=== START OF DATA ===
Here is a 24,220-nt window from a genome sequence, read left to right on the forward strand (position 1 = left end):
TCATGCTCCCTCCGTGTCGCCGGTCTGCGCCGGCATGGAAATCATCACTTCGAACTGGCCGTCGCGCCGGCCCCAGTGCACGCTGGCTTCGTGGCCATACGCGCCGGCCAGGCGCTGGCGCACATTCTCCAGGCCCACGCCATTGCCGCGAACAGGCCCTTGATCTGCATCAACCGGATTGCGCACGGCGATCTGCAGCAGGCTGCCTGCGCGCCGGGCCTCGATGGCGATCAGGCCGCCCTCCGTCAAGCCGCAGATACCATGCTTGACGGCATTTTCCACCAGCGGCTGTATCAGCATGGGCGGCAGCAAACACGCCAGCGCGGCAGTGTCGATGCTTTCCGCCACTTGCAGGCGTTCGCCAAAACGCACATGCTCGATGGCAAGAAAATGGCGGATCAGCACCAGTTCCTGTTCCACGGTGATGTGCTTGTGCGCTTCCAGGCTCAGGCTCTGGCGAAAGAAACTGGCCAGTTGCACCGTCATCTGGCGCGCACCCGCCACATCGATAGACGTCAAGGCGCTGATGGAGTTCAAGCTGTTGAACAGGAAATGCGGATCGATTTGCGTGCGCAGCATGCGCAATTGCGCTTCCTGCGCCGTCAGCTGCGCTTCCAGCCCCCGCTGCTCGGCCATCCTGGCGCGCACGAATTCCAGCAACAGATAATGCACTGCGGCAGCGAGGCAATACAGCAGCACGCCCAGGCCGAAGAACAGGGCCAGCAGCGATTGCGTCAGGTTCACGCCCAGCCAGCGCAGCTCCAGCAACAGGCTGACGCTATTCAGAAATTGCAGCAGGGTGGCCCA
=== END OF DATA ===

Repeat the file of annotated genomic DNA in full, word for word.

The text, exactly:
Here is a 24,220-nt window from a genome sequence, read left to right on the forward strand (position 1 = left end):
TCATGCTCCCTCCGTGTCGCCGGTCTGCGCCGGCATGGAAATCATCACTTCGAACTGGCCGTCGCGCCGGCCCCAGTGCACGCTGGCTTCGTGGCCATACGCGCCGGCCAGGCGCTGGCGCACATTCTCCAGGCCCACGCCATTGCCGCGAACAGGCCCTTGATCTGCATCAACCGGATTGCGCACGGCGATCTGCAGCAGGCTGCCTGCGCGCCGGGCCTCGATGGCGATCAGGCCGCCCTCCGTCAAGCCGCAGATACCATGCTTGACGGCATTTTCCACCAGCGGCTGTATCAGCATGGGCGGCAGCAAACACGCCAGCGCGGCAGTGTCGATGCTTTCCGCCACTTGCAGGCGTTCGCCAAAACGCACATGCTCGATGGCAAGAAAATGGCGGATCAGCACCAGTTCCTGTTCCACGGTGATGTGCTTGTGCGCTTCCAGGCTCAGGCTCTGGCGAAAGAAACTGGCCAGTTGCACCGTCATCTGGCGCGCACCCGCCACATCGATAGACGTCAAGGCGCTGATGGAGTTCAAGCTGTTGAACAGGAAATGCGGATCGATTTGCGTGCGCAGCATGCGCAATTGCGCTTCCTGCGCCGTCAGCTGCGCTTCCAGCCCCCGCTGCTCGGCCATCCTGGCGCGCACGAATTCCAGCAACAGATAATGCACTGCGGCAGCGAGGCAATACAGCAGCACGCCCAGGCCGAAGAACAGGGCCAGCAGCGATTGCGTCAGGTTCACGCCCAGCCAGCGCAGCTCCAGCAACAGGCTGACGCTATTCAGAAATTGCAGCAGGGTGGCCCA